Chapter 2. From Questions to Tasks
All visualization begins with a question about data. An analyst wants to know something about a phenomenon in the world, or wants to share their knowledge about it with someone else. She believes the phenomenon they wish to examine is represented somehow in the data.
The challenge in this process is that the question the analyst wishes to address can seem far from the data. The analyst might be working on a broad goal: say, “Are high-salary employees more productive than less well-paid ones?” This leads to a process of making the question measurable. What does the analyst mean by high-salary, and productive? What visualization or set of visualizations would demonstrate the relationship between these variables?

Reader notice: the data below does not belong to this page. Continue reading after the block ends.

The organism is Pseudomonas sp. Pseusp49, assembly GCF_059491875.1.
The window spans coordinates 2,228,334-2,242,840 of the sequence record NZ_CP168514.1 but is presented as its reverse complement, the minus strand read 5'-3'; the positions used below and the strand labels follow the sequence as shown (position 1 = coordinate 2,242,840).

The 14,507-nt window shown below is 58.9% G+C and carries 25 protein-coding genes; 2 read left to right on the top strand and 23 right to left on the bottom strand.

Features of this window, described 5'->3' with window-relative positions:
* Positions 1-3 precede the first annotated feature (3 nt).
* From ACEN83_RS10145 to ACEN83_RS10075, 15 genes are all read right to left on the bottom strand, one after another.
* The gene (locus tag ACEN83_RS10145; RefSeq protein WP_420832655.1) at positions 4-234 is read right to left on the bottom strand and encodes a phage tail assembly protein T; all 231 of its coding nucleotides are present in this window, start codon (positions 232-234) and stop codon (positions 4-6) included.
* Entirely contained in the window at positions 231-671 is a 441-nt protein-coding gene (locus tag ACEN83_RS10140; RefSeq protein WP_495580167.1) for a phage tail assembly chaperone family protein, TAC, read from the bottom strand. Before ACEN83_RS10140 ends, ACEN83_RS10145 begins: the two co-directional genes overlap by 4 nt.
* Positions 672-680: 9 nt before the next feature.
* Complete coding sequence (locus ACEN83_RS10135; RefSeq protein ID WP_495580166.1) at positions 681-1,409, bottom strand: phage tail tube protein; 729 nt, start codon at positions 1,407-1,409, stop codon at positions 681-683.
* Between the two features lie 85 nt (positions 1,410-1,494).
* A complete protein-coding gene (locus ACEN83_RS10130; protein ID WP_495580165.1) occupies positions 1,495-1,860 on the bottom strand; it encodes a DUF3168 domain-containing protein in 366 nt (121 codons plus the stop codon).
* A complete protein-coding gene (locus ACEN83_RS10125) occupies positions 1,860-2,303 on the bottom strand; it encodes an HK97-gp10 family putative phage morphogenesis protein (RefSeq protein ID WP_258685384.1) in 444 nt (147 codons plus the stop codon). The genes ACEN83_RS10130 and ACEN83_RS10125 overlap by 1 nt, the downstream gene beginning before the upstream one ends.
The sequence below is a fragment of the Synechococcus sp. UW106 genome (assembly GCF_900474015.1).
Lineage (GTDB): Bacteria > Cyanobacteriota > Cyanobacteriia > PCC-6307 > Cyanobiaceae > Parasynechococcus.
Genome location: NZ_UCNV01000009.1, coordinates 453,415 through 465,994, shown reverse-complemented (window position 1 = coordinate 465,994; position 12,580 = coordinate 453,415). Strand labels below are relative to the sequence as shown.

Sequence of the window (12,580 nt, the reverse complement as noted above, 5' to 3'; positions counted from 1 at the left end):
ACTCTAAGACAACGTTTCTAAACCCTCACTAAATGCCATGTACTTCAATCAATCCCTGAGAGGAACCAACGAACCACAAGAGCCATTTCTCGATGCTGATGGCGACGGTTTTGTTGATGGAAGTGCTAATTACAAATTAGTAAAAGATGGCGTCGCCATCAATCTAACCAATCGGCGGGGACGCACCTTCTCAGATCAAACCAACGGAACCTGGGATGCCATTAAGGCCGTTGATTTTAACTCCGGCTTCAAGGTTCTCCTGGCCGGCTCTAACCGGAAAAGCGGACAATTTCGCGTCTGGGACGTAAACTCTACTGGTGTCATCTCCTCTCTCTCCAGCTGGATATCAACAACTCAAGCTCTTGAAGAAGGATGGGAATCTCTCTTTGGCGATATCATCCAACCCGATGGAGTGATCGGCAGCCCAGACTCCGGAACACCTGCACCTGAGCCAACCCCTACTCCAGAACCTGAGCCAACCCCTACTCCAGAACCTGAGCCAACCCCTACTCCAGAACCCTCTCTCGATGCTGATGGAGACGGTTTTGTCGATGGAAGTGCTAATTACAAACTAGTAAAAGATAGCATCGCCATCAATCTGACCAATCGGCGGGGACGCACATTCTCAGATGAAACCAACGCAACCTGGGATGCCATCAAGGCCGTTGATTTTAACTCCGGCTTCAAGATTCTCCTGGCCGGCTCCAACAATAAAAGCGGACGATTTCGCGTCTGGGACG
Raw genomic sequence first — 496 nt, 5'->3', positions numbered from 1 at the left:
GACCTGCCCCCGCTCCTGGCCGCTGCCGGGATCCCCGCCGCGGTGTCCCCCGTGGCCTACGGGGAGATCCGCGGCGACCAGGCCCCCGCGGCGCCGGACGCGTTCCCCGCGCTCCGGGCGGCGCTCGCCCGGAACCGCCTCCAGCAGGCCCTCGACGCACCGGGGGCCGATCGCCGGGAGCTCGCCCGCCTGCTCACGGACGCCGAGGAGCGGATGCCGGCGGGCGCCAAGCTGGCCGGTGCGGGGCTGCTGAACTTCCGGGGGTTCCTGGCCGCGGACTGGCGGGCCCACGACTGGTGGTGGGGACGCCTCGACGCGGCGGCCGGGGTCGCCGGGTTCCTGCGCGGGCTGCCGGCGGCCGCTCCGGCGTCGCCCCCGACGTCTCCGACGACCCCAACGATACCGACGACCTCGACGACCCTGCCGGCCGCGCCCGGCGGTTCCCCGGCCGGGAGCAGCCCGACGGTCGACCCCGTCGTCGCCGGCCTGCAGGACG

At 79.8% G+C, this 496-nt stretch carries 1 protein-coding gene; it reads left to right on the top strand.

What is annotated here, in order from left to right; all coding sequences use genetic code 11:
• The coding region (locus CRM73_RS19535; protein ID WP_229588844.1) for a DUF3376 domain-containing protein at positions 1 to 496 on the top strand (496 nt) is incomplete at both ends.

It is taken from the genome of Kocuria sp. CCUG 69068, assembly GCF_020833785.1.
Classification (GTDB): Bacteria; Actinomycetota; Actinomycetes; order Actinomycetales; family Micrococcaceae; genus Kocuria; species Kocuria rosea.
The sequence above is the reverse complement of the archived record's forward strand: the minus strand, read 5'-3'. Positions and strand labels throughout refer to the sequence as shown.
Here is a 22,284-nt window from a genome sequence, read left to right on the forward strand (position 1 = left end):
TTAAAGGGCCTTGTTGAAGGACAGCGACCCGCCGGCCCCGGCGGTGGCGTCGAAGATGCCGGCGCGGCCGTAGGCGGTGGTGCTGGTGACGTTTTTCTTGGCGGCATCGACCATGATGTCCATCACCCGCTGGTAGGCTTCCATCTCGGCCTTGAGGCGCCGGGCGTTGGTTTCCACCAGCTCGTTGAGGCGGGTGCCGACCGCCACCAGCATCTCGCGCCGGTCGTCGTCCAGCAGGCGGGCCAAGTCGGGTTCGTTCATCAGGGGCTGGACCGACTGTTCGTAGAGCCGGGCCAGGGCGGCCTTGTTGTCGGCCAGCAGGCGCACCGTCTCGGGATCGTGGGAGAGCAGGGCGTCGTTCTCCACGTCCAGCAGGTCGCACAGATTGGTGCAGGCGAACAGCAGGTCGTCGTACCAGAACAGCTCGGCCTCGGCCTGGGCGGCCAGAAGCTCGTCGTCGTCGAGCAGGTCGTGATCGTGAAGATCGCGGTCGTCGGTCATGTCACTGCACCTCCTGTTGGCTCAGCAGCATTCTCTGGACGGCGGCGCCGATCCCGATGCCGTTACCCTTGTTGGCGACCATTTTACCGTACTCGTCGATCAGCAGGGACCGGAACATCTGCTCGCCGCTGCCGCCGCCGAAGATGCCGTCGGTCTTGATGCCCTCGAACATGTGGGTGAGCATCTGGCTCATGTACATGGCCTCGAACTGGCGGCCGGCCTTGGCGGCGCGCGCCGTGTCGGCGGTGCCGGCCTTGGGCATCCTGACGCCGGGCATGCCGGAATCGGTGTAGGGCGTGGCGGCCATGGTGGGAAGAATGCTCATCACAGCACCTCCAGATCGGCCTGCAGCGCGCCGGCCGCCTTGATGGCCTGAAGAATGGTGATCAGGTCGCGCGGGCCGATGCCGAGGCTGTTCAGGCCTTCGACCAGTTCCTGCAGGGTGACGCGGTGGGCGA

The process of breaking down these questions into something that can actually be computed from the data is iterative, exploratory, and sometimes surprising. This chapter describes how to refine high-level questions into specific, data-driven tasks. The outcome of that process is a set of concise design requirements for a visualization tool that supports finding answers to those questions.
The general concept of refining questions into tasks appears across all of the sciences. In many fields, the process is called operationalization, and refers to the process of reducing a complex set of factors to a single metric. The field of visualization takes on that goal more broadly: rather than attempting to identify a single metric, the analyst ...